Hyperphosphorylation results in tau dysfunction in DNA folding and protection

Yang Lu, Hai Jin He, Jun Zhou, Jun Ye Miao, Jing Lu, Ying Ge He, Rong Pan, Yan Wei, Ying Liu, Rong Qiao He

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43 Citations (Scopus)


Hyperphosphorylation of tau occurs in preclinical and clinical stages of Alzheimer's disease (AD), and hyperphosphorylated tau is the main constituent of the paired helical filaments in the brains of mild cognitive impairment and AD patients. While most of the work described so far focused on the relationship between hyperphosphorylation of tau and microtubule disassembly as well as axonal transport impairments, both phenomena ultimately leading to cell death, little work has been done to study the correlation between tau hyperphosphorylation and DNA damage. As we showed in this study, tau hyperphosphorylation and DNA damage co-occurred under formaldehyde treatment in N2a cells, indicating that phosphorylated tau (p-Tau) induced by formaldehyde may be involved in DNA impairment. After phosphorylation, the effect of tau in preventing DNA from thermal denaturation was diminished, its ability to accelerate DNA renaturation was lost, and its function in protecting DNA from reactive oxygen species (ROS) attack was impaired. Thus, p-Tau is not only associated with the disassembly of the microtubule system, but also plays a crucial role in DNA impairment. Hyperphosphorylation-mediated dysfunction of tau protein in prevention of DNA structure from damage under the attack of ROS may provide novel insights into the mechanisms underlying tauopathies.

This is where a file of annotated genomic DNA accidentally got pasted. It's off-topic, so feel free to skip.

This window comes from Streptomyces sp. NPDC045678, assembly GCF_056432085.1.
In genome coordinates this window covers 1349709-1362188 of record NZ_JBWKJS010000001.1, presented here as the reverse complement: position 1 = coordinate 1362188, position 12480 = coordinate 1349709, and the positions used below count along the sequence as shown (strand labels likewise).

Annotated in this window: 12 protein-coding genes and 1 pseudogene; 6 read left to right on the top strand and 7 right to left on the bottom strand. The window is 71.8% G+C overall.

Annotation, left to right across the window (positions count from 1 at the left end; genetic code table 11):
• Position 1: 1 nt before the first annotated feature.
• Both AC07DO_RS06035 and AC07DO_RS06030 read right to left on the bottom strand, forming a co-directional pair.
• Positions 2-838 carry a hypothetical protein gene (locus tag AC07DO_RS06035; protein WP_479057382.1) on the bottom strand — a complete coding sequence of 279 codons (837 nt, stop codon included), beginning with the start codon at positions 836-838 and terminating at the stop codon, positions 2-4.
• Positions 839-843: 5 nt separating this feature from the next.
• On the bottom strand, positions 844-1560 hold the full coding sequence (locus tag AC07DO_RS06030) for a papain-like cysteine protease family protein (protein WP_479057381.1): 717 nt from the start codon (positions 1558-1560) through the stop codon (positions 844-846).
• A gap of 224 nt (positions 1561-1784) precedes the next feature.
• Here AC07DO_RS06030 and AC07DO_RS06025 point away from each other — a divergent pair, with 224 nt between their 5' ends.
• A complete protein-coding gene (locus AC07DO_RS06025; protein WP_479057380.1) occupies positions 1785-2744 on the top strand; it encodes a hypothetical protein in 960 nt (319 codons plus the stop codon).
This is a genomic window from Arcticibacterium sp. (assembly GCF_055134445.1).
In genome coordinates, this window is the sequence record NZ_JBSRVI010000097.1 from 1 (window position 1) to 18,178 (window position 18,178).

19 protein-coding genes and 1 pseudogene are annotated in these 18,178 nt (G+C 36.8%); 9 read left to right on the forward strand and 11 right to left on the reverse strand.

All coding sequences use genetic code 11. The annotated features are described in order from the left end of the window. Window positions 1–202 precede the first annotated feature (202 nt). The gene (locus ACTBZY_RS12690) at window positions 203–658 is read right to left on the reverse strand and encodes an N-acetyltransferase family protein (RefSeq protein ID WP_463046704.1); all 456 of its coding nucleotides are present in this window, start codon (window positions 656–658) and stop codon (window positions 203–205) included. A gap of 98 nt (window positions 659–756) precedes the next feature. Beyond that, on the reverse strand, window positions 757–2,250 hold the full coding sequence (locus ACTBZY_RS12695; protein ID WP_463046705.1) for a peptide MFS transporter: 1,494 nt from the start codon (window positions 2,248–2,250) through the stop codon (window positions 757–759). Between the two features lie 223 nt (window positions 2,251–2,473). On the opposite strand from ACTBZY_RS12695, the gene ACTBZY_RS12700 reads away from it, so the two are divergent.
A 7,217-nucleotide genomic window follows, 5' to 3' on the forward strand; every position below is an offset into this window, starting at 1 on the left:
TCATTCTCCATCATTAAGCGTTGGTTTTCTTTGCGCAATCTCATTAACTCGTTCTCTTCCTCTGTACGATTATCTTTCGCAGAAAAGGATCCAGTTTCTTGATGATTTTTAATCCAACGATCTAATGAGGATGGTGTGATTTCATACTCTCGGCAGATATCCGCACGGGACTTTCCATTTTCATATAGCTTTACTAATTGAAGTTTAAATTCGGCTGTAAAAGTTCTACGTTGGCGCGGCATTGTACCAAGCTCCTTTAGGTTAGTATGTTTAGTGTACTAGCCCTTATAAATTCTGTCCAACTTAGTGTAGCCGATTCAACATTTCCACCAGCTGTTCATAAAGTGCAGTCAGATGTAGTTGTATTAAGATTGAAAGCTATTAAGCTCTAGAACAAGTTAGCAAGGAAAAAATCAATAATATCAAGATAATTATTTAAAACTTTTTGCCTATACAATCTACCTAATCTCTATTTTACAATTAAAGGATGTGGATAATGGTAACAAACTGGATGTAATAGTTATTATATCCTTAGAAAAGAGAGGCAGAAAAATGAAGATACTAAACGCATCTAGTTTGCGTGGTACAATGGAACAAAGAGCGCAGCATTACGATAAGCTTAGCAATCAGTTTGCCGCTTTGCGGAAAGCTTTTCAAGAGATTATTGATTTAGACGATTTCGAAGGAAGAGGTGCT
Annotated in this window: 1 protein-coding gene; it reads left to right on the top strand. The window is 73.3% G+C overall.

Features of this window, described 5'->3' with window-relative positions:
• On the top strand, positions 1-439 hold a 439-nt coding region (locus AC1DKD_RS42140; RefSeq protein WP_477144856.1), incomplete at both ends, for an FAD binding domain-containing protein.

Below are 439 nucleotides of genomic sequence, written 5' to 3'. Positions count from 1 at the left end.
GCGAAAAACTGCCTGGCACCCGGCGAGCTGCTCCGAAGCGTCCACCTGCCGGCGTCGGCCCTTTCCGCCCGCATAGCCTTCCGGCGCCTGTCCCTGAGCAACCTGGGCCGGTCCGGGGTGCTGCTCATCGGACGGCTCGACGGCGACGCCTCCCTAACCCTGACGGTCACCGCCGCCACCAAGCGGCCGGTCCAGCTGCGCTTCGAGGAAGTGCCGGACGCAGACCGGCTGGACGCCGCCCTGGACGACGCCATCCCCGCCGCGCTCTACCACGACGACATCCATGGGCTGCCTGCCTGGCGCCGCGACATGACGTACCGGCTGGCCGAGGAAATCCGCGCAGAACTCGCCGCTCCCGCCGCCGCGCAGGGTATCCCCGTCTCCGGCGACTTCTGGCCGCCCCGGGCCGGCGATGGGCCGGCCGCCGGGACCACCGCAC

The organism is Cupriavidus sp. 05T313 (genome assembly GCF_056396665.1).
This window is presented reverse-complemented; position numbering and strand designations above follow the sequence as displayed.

Original languageEnglish
Pages (from-to)551-563
Number of pages13
JournalJournal of Alzheimer's Disease
Issue number3
Publication statusPublished - 1 Jan 2013
Externally publishedYes


  • Alzheimer's disease
  • DNA protection
  • formaldehyde
  • GSK-3β
  • phosphorylation
  • tau hyperphosphorylation
  • tau protein
  • tauopathy

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